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Posts Tagged ‘polymerase’


DNA Replication

Larry H. Bernstein, MD, FCAP, Curator

LPBI

 

 

Decades Old DNA Replication Models Called into Question

http://www.genengnews.com/gen-news-highlights/decades-old-dna-replication-models-called-into-question/81251929/

 

Decades Old DNA Replication Models Called into Question

http://www.genengnews.com/media/images/GENHighlight/102252_web8123122217.jpg

A series of electron micrographs show the barrel-shaped helicase, which is the enzyme that separates the two DNA strands, along with other components of the replisome, including polymerase-epsilon (green).[Brookhaven National Laboratory]

  • It may be time to update biology texts to reflect newly published data from a collaborative team of scientists at Rockefeller University, Stony Brook University, and the U.S. Department of Energy’s Brookhaven National Laboratory. Using cutting-edge electron microscopy (EM) techniques, the investigators gathered the first ever images of the fully assembled replisome, providing new insight into the molecular mechanisms of replication.

    “Our finding goes against decades of textbook drawings of what people thought the replisome should look like,” remarked co-senior author Michael O’Donnell, Ph.D., professor and head of Rockefeller’s Laboratory of DNA Replication. “However, it’s a recurring theme in science that nature does not always turn out to work the way you thought it did.”

    “Our finding goes against decades of textbook drawings of what people thought the replisome should look like,” remarked co-senior author Michael O’Donnell, Ph.D., professor and head of Rockefeller’s Laboratory of DNA Replication. “However, it’s a recurring theme in science that nature does not always turn out to work the way you thought it did.”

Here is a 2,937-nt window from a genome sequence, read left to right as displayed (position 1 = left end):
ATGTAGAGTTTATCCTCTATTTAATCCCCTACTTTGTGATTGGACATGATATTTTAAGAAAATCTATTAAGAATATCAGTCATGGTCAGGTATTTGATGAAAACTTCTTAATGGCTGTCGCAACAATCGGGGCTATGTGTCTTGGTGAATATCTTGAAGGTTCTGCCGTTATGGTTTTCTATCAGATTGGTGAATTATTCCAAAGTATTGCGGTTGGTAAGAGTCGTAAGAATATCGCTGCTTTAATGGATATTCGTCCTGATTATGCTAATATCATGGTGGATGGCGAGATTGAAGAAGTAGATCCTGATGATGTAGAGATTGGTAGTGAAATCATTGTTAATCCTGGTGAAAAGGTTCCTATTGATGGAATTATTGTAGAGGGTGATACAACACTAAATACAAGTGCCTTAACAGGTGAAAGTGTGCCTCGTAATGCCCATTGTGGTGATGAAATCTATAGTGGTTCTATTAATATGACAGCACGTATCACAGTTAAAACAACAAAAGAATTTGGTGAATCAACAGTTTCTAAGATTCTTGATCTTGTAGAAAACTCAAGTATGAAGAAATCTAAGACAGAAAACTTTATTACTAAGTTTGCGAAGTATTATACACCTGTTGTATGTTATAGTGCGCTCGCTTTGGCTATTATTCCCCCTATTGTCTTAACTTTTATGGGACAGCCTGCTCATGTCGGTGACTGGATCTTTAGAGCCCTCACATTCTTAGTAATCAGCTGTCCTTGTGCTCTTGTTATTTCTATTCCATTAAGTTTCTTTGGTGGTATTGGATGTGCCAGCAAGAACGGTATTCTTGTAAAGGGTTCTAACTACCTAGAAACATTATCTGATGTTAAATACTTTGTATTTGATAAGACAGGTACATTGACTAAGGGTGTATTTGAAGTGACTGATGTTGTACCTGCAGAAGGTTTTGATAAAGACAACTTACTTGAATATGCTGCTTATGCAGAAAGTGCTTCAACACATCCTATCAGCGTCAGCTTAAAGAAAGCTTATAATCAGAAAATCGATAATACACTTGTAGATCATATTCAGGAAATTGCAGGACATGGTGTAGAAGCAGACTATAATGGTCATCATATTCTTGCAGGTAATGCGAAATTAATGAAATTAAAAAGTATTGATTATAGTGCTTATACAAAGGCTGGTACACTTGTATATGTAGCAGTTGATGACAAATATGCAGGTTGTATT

http://www.genengnews.com/Media/images/GENHighlight/102254_web2322915422.jpg

Previously (left), the replisome’s two polymerases (green) were assumed to be below the helicase (tan), the enzyme that splits the DNA strands. The new images reveal one polymerase is located at the front of the helicase, causing one strand to loop backward as it is copied (right). [Brookhaven National Laboratory]

The researcher’s findings focused on the replisome found in eukaryotic organisms, a category that includes a broad swath of living things, including humans and other multicellular organisms. Over the past several decades, there has been an array of data describing the individual components comprising the complex nature of replisome. Yet, until now no pictures existed to show just how everything fit together.